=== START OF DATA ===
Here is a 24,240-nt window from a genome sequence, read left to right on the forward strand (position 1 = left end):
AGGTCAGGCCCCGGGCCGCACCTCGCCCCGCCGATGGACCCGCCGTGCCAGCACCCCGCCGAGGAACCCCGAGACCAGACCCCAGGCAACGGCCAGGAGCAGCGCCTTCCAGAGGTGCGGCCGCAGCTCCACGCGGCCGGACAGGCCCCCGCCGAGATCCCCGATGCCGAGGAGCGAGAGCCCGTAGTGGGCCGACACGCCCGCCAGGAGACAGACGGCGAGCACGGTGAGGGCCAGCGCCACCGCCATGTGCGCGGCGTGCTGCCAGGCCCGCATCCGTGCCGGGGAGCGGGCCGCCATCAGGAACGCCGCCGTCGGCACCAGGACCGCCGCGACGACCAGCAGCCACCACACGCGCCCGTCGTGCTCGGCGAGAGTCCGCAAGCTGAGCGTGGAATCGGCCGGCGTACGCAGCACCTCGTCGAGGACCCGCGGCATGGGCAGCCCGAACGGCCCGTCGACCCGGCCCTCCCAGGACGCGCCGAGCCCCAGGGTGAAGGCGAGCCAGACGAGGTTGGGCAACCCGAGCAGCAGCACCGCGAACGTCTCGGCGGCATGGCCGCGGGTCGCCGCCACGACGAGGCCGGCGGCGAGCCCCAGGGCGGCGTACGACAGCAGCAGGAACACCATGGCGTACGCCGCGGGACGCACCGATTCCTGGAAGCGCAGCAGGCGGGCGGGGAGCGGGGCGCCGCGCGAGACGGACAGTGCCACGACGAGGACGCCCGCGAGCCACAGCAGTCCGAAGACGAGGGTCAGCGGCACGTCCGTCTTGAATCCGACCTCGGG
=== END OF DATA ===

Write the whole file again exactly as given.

Here is a 24,240-nt window from a genome sequence, read left to right on the forward strand (position 1 = left end):
AGGTCAGGCCCCGGGCCGCACCTCGCCCCGCCGATGGACCCGCCGTGCCAGCACCCCGCCGAGGAACCCCGAGACCAGACCCCAGGCAACGGCCAGGAGCAGCGCCTTCCAGAGGTGCGGCCGCAGCTCCACGCGGCCGGACAGGCCCCCGCCGAGATCCCCGATGCCGAGGAGCGAGAGCCCGTAGTGGGCCGACACGCCCGCCAGGAGACAGACGGCGAGCACGGTGAGGGCCAGCGCCACCGCCATGTGCGCGGCGTGCTGCCAGGCCCGCATCCGTGCCGGGGAGCGGGCCGCCATCAGGAACGCCGCCGTCGGCACCAGGACCGCCGCGACGACCAGCAGCCACCACACGCGCCCGTCGTGCTCGGCGAGAGTCCGCAAGCTGAGCGTGGAATCGGCCGGCGTACGCAGCACCTCGTCGAGGACCCGCGGCATGGGCAGCCCGAACGGCCCGTCGACCCGGCCCTCCCAGGACGCGCCGAGCCCCAGGGTGAAGGCGAGCCAGACGAGGTTGGGCAACCCGAGCAGCAGCACCGCGAACGTCTCGGCGGCATGGCCGCGGGTCGCCGCCACGACGAGGCCGGCGGCGAGCCCCAGGGCGGCGTACGACAGCAGCAGGAACACCATGGCGTACGCCGCGGGACGCACCGATTCCTGGAAGCGCAGCAGGCGGGCGGGGAGCGGGGCGCCGCGCGAGACGGACAGTGCCACGACGAGGACGCCCGCGAGCCACAGCAGTCCGAAGACGAGGGTCAGCGGCACGTCCGTCTTGAATCCGACCTCGGG